Havok and Wolverine: Meltdown is a pretty standard x-story of the 1980s at its heart. Written by Louise and Water Simonson, who were already more than comfortable in that world, it's got crazy action scenes and a femme fatale and vows of vengeance and a big villain who engorges himself on the chaos.
But it's also got staggeringly beautiful artwork by Muth and Williams. There is a hazy, dreamy atmosphere and languid storytelling, taking the time for wide, expansive establishing shots of impossible landscapes in between the globetrotting.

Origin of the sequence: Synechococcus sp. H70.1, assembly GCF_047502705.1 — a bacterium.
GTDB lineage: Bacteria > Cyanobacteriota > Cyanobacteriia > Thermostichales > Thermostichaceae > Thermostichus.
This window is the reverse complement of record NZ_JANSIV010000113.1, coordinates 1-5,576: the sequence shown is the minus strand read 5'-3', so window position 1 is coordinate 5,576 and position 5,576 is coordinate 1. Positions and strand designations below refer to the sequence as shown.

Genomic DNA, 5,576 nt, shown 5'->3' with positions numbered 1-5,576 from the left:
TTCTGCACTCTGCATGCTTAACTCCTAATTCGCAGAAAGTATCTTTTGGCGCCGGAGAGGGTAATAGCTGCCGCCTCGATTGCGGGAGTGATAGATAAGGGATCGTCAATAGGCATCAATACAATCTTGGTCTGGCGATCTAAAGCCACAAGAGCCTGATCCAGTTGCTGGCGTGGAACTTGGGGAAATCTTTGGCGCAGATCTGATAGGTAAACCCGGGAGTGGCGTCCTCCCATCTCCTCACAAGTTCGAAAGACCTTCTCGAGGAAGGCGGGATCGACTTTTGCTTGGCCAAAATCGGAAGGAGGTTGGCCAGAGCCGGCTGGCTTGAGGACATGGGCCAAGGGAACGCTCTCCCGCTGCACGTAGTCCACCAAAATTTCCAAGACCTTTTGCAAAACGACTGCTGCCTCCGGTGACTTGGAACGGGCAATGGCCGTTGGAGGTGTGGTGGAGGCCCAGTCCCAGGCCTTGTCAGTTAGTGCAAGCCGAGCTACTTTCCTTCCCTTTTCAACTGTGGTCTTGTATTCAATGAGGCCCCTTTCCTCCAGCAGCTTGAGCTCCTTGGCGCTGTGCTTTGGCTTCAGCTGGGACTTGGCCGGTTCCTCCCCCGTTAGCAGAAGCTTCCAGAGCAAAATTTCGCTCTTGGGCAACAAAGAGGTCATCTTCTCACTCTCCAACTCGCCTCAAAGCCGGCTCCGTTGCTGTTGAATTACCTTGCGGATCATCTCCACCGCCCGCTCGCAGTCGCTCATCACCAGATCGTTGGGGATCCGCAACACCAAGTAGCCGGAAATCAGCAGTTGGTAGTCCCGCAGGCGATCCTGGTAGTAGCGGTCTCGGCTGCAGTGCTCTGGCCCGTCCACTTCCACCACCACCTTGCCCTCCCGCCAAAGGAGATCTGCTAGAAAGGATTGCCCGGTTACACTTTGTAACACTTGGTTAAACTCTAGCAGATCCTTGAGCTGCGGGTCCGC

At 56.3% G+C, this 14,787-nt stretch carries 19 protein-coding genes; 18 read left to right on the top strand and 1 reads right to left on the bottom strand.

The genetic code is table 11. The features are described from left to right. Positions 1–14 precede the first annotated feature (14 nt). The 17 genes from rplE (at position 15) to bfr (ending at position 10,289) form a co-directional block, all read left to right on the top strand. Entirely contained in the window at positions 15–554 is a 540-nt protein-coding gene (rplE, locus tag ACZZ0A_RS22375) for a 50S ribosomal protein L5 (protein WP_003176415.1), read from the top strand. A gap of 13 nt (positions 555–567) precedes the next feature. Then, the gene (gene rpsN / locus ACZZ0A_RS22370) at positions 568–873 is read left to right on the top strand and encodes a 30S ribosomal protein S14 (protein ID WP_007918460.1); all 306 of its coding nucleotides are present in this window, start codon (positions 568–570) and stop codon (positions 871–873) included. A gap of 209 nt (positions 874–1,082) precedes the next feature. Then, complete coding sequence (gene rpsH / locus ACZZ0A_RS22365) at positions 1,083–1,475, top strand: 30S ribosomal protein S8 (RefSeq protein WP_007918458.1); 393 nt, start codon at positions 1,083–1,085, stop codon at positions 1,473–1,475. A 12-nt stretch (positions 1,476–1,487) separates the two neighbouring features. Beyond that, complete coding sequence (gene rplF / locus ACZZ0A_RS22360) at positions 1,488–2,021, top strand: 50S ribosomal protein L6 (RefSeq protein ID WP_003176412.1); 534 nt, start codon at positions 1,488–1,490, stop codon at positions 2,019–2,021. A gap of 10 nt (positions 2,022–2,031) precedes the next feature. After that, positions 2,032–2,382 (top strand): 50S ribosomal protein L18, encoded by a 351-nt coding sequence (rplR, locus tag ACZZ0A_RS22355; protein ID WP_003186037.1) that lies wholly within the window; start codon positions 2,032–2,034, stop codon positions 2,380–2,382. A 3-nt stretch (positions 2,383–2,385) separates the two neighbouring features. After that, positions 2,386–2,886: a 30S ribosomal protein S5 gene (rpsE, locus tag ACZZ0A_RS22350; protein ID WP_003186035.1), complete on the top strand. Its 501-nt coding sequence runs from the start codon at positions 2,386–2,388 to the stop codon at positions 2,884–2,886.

Making Havok look like James Dean does go a bit far sometime, but when he unleashes his plasma fury, it's a blinding blur. And Wolverine had never looked so good, and has rarely since. Even with the ostentatious hair, he's a raging feral, and a hunter with a head to the ground, and a dingy superspy in a dirty singlet, striking new poses and new ways of movement, as he swims through layers of thick paints.
If all superhero comics looked like this, it would be a better world.